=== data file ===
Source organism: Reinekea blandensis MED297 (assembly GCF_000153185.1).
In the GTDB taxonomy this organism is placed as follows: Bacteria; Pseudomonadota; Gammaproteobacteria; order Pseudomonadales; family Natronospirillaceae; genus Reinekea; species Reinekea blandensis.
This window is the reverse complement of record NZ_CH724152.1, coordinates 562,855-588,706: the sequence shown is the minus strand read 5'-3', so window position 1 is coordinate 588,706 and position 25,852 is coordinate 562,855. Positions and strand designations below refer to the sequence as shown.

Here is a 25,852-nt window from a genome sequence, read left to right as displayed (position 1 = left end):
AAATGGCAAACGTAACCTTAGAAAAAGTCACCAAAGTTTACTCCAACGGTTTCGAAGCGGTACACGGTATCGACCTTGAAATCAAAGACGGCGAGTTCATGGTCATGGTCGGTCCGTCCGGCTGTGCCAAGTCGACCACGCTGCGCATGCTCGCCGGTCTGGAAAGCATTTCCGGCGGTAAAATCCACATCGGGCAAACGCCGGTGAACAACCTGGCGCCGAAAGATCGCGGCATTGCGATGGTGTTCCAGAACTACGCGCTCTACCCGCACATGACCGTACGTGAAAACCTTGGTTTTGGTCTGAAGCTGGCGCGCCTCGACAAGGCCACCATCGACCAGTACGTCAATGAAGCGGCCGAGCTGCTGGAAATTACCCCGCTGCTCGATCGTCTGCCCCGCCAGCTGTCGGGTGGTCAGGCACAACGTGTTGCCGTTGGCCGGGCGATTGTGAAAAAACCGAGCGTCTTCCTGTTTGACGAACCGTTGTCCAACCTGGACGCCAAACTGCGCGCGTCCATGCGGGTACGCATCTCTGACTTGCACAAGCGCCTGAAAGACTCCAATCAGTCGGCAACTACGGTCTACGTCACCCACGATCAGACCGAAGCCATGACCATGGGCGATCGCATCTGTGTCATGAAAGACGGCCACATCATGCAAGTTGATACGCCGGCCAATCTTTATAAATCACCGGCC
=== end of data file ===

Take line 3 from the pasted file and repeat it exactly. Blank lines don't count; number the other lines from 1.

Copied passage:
This window is the reverse complement of record NZ_CH724152.1, coordinates 562,855-588,706: the sequence shown is the minus strand read 5'-3', so window position 1 is coordinate 588,706 and position 25,852 is coordinate 562,855. Positions and strand designations below refer to the sequence as shown.